“We are very much interested in how human-driven vehicles and robots can coexist,” says Daniela Rus, director of the MIT lab and a coauthor of the paper. “It’s a grand challenge for the field of autonomy, and a question that’s applicable not just for robots on roads, but in general for any kind of human-machine interaction.” One day, this kind of work might be able to help humans work more smoothly with robots on, say, the factory floor, or in a hospital room.
But first, game theory. The research pulls from an approach being applied more frequently in robotics and machine learning: using games to “teach” machines to make decisions with imperfect knowledge. Game players—like drivers—often have to reach conclusions without full understanding of what the other players—or drivers—are doing. So more researchers are applying game theory to train self-driving cars how to act in uncertain situations.
Still, the uncertainty is a challenge. “Ultimately, one of the challenges of self-driving is that you’re trying to predict human behavior, and human behavior tends to not fall into rational agent models we have for game players,” says Matthew Johnson-Roberson, assistant professor of engineering at the University of Michigan and the cofounder of Refraction AI, a startup building autonomous delivery vehicles. Someone might look like they’re about to merge, but see a flash of something out of the corner of their eye and stop short. It’s very hard to teach a robot to predict that kind of behavior.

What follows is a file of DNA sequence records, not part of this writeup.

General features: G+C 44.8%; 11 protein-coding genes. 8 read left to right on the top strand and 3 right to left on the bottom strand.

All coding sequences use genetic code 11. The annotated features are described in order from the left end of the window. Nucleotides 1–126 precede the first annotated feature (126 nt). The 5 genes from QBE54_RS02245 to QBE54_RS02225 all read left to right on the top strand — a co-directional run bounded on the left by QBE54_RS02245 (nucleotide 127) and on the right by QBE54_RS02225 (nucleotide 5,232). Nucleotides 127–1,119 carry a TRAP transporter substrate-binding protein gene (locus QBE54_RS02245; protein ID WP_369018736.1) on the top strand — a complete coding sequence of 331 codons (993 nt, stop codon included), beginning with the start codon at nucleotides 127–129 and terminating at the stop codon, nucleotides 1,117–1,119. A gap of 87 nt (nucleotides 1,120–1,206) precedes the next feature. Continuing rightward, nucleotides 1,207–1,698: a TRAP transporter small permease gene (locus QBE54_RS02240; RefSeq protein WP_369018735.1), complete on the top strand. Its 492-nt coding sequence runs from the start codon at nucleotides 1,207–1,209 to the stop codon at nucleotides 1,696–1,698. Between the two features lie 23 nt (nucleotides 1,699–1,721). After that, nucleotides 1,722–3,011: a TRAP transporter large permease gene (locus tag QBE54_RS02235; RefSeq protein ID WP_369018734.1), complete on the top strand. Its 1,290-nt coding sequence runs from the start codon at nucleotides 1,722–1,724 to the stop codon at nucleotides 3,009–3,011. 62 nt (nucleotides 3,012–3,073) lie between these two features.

Of course, driving situations could become less uncertain if the researchers were able to collect more information about human driving behavior, which is what they’re hoping to do next. Data on the speed of vehicles, where they are heading, the angle at which they’re traveling, how their position changes over time—all could help traveling robots better understand how the human mind (and personality) operates. Perhaps, the researchers say, an algorithm derived from more precise data could improve predictions about human driving behavior by 50 percent, instead of 25 percent.
That might be really hard, says Johnson-Roberson, the Michigan professor. “One of the reasons I think it’s going to be challenging to deploy [autonomous vehicles] is because you’re going to have to get these predictions right when traveling at high speeds in dense urban areas,” he says. Being able to tell whether a driver is a selfish driver within 2 seconds of observation is useful, but a car traveling at 25 mph travels nearly 75 feet in that time. A lot of unfortunate things can happen in 75 feet.
And the fact is, even humans don’t understand humans all the time. “People are just the way they are, and sometimes they’re not focused on driving, and make decisions we can’t completely explain,” says Wilko Schwarting, an MIT graduate student who led the research. Good luck out there, robots.
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